I am looking for published discussion or analysis of the following phenomenon, which—for want of a better term—might be labeled iterative -er reduplication. (Reduplication is formally iterative, by definition: I'm referring here to its interpretation)
In regular V-N single stem cases -er is a nominalising affix that creates an N meaning person or thing involved in the event, activity or situation denoted by the verb that serves as the stem. Broader than "agent", simple -er can be applied to verbs of all lexical aspects (sleeper, waiter, reader, builder, winner, undergoer, remainer; computer, counter, cooker (UK).
However, when newly applied to particle verbs/phrasal verbs (that is to say, setting aside already lexicalized items such as 'passers by, runners up, hangers on'), -er is found on both the verb-stem and the following particle, as in "joiner-inner" (this appears in the screenplay of An Education, which my literature colleague was reading last week, and which sparked my curiosity).
For these cases, if my intuitions are correct, a much narrower set of restrictions applies:
(i) both parts of the verb must be affixed:
e.g., 'He's always putting off dental appointments à He's a great putter-offer (of appointments) [ cf. *putter-off, ??put-offer]; She’s always making up stories à She’s a maker-upper [?maker-up, make-upper]; A skilled putter-onner of make-up; They fix up old houses à They are fixer-uppers.
(ii) only the particle can be pluralized: picker-uppers, putter-offer, but *pickers-up, *pickers-uppers, *putters-off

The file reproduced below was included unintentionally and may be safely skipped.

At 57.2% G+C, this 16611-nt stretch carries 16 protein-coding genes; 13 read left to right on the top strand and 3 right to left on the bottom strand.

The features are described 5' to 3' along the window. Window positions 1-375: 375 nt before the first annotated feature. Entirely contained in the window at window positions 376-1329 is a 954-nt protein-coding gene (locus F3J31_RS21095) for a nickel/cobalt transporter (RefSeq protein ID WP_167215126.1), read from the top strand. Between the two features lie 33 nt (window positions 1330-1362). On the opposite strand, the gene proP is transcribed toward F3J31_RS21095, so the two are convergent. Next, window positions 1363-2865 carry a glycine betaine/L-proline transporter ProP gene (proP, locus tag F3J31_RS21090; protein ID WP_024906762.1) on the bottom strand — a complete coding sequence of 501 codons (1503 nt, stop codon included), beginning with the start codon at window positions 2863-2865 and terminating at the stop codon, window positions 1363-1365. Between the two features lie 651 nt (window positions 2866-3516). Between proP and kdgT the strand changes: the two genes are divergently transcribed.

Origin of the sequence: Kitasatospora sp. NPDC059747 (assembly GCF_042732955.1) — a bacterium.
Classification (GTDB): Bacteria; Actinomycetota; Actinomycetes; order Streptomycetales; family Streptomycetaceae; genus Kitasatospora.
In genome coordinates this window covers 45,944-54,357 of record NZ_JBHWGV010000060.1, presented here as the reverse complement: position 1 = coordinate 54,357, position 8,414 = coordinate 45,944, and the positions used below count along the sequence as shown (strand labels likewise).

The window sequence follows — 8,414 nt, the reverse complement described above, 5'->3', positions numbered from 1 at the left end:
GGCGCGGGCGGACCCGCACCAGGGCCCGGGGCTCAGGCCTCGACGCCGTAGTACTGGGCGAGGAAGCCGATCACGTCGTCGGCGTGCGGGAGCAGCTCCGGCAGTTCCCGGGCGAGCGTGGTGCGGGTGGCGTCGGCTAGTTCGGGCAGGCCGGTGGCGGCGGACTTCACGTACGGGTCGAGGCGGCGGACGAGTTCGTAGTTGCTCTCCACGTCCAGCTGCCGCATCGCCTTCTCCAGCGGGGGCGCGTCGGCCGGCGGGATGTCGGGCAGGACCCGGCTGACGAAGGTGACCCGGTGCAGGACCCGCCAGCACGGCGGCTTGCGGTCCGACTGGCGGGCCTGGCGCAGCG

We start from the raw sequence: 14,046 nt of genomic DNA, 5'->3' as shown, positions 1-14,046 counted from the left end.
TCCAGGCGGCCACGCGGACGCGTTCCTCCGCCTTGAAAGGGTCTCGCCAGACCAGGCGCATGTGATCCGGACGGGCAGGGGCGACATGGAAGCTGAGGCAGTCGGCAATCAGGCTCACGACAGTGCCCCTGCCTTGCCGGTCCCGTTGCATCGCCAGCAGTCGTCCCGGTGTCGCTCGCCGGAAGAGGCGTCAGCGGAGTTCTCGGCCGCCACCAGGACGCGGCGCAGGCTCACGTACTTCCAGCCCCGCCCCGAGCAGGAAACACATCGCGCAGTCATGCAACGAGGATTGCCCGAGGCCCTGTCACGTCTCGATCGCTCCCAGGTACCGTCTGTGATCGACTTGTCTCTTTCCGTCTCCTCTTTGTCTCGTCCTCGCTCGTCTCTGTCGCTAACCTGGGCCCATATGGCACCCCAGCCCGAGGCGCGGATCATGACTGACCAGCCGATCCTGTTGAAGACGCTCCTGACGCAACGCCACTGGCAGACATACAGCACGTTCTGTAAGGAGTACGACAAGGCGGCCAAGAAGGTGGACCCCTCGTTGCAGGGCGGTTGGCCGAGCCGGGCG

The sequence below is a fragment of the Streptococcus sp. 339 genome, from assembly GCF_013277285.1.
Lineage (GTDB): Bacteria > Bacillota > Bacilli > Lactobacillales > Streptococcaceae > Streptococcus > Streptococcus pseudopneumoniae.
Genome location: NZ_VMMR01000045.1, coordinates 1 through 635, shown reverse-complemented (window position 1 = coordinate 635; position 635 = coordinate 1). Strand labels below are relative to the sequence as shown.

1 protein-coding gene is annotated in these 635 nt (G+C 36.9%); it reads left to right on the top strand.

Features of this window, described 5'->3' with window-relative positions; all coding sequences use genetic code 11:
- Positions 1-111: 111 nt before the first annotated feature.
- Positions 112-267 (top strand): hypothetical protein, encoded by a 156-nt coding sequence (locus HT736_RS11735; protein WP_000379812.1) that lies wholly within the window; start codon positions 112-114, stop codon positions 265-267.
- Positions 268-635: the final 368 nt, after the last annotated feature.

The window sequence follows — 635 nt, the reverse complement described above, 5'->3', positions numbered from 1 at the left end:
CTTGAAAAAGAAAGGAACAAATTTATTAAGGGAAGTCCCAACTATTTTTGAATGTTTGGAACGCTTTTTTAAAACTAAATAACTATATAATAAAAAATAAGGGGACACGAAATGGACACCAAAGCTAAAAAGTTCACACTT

(iii) the phrasal verb must be inherently transitive (even if the object is not expressed)
e.g., ‘He picks up litter everywhere he finds it’ à He’s a great picker-upper (of litter). She’s good at settling people down à She’s a good settler-downer’. Cf. He sleeps in every morning à *He’s a sleeper-inner, *a frequent nodder-offer. A smooth taker-offer is * if referring to planes, ok if referring to cosmetic surgeons (e.g., a taker-offer of unwanted tattoos), *faller-downer, *walker-outer (on relationships). These things come up frequently *à these things are frequent comer-uppers. Simple verbs are not subject to this restriction: compare sleeper, walker, taker, sitter, all-comers…
(iv), related to (iii), the subject must be clearly agentive. E.g., Take in = to house à a taker-inner of stray cats vs. take in = apprehend *à a easy taker-inner of information.
(v) in contrast to simple –er cases, double –er always has an iterative interpretation, referring to repeated action. See all of the above examples. Also ‘He is a great maker-upper (of interesting stories), cf. #on that occasion he was a great maker-upper.
(vi) restricted to a subset of (monosyllablic) particles: up, in, off, down; bi-syllabic particles don’t seem to work: *looker-intoer (= investigator), ??taker-overer (of companies).
If these intuitions are more generally shared, when and how are the constraints acquired? Please post a comment if you know of relevant literature.